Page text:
Now I Understand Why My Black Friends Stopped Going to the Dominicans


Saturday, September 5, 2015
1:31 PM
NP: Miles Davis - Bye Bye Black Bird

So I'm sitting in Rosalina's, the Dominican hair salon on 151st and Broadway, and I'm trying to back-map my lesson plans for my Language Arts unit but I'm totally distracted by this 12 year old girl who is getting her hair rolled in front of me. 

I noticed her when she first walked in with her mother. They look like twins and both have the same thick, dark, curly hair. It was hard to see how pretty her hazel eyes were because of the thick blow dryer's smoke that permeated the air in the salon. 

"Oww!" She yelled, as the heavy-handed Dominican woman parted her hair. 

I looked up and smiled, remembering the days when I was about her age, crying when my grandmother or the Dominicans would forcefully detangle my thick, curly tresses after a long summer day of swimming and sweating. My natural curls would become defensively matted, causing my scalp to become a wounded battle ground. The comb was my not on my side, at all. 

I ended my flashback and began reading an article on Edutopia.org about how project-based learning is a context for arts integration. I was about to highlight a section when I accidentally dropped my phone. I looked down and was dismayed to see so much of little mama's hair on the floor. I picked up my phone and looked at her as she held her hands on her cheeks, squeezing her face in an effort to divert the pain, still saying, "Owww!!!" louder and louder, with more discomfort in her sobs each time.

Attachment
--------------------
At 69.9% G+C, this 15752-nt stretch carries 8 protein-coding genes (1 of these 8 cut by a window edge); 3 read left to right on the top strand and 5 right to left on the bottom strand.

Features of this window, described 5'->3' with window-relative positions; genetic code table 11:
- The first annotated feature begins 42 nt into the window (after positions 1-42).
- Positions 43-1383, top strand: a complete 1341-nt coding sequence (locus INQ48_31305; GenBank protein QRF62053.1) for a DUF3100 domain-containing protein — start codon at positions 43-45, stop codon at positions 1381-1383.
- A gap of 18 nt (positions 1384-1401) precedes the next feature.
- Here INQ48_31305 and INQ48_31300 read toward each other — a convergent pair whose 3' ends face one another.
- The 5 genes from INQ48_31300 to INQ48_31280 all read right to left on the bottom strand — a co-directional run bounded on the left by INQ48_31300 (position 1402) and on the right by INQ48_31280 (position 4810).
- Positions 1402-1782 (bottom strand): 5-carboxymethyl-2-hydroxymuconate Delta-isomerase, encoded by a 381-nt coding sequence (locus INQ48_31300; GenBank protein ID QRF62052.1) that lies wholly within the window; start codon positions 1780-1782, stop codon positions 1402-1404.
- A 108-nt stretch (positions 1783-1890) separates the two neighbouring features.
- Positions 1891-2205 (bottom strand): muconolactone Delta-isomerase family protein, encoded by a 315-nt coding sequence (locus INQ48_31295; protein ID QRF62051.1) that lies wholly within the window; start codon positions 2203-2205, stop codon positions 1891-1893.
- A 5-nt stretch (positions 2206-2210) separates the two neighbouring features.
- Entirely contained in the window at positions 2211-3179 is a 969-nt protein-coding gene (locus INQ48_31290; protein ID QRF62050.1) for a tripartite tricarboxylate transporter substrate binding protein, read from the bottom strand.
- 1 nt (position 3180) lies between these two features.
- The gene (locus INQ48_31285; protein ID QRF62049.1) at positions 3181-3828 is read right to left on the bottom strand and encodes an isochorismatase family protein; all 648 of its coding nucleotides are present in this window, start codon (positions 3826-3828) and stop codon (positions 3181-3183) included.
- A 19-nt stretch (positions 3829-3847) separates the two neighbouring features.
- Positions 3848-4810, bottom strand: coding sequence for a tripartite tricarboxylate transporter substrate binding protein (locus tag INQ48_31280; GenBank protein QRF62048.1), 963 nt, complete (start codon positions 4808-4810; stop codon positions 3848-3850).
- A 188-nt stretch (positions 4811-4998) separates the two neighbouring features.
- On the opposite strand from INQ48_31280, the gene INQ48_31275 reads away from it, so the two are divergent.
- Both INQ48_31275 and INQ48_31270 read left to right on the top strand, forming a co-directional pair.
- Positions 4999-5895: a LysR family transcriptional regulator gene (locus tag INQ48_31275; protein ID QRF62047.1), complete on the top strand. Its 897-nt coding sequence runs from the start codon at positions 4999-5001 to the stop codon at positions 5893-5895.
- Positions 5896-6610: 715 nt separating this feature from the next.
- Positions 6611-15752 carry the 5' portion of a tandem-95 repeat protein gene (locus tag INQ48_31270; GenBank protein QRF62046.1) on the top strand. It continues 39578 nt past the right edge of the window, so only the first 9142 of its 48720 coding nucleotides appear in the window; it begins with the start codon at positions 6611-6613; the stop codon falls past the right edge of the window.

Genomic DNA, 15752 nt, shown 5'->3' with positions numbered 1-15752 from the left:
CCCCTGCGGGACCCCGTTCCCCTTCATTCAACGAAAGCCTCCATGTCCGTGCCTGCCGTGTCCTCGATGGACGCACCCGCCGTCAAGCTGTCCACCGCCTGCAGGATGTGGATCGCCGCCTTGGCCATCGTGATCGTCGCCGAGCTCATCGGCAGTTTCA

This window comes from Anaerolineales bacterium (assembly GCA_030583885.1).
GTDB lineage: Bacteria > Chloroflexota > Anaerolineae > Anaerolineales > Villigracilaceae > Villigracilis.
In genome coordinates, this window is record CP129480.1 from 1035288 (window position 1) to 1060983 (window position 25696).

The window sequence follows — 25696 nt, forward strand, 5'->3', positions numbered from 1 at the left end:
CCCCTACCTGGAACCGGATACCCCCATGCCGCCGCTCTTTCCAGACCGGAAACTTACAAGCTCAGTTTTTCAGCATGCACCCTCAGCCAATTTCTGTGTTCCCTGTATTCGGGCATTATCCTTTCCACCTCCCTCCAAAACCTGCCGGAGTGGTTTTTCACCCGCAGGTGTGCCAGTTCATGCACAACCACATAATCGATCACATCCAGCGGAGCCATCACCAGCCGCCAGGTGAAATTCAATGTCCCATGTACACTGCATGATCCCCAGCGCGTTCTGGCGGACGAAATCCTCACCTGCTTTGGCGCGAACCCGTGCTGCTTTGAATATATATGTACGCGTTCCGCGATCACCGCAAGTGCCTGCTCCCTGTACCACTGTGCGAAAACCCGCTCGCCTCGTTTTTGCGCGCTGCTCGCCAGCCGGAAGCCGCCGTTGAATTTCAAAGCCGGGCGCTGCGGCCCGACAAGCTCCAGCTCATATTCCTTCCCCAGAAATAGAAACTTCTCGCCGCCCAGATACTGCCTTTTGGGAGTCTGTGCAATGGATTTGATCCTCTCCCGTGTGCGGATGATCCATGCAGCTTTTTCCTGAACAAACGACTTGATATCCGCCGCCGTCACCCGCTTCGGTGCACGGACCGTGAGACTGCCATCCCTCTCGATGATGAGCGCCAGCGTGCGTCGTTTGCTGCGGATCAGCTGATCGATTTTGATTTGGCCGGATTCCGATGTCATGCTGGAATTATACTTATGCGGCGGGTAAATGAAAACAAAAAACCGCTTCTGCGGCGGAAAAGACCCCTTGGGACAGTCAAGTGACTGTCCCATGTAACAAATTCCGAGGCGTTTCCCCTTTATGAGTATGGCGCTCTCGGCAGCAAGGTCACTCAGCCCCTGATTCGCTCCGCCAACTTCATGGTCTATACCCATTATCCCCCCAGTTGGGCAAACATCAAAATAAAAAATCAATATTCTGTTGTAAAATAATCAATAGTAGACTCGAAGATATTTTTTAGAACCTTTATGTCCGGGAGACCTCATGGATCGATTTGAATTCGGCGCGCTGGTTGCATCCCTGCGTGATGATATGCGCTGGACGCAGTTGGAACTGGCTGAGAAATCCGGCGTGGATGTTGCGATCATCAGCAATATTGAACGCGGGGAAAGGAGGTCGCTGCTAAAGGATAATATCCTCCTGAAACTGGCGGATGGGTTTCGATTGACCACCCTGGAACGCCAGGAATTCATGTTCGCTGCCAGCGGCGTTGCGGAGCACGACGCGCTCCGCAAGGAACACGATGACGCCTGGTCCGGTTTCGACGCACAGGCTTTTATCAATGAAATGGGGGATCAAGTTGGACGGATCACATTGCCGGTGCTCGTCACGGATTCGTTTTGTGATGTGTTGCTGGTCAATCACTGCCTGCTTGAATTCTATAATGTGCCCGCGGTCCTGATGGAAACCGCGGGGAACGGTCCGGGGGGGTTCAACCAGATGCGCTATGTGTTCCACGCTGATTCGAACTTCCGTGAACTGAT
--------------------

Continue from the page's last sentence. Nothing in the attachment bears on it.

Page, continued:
I looked at the blonde Dominican woman who showed no emotion at all. Not even one word of comfort was given. She just continued combing little mama's hair with the orange rat-tail comb, letting the hair continue to fall. 

My heart swelled and I wanted to get up and grab the comb from the Dominican stylist. I wanted to show her how you are supposed to detangle curly hair. 

I looked over at the big-bonded, almondy skinned Dominican woman who was sitting under the dryer adjacent to me. We both shook our heads, knowing there was nothing we could do. 

Finally, little mama got up from the chair. Her whole face was wet from the tears that her hazel eyes wept. She wiped her face and headed toward her mother. I looked over at the woman across from me again and she too was crying because of the poignancy of the moment. 

"Ayyy.. Probecita... Probecita.." She said to me in Spanish... Which means poor baby.. 

As little mama sat next to me under the dryer, I held her tiny hand and said, "Don't let them use that little comb on your hair anymore. Tell your mother that she has to bring your own comb when you come." 

She nodded a gesture that let me know she understood.. But I knew what she really wanted was to never have to come back here again. 

I've been coming here since I was 8 years old. Although I always hear women of my age, who have decided to go natural, talk about how harmful the Dominican hair salon's heat-regimen is, I never thought the blowdryer could be damaging to feelings as well. We always say beauty is pain but how much of it is worth it if we have to put our baby girls through that? What message are we sending ...or perpetuating ..or endorsing. Is this a problem that is simple enough to fix with the usage of bigger comb or is it a cry for much more? Probecita. 

Comments

  1. I know the feeling. When you assume that something is wrong with your looks when society has these impossible standards everyone must adhere to. We can't all have "good" hair.

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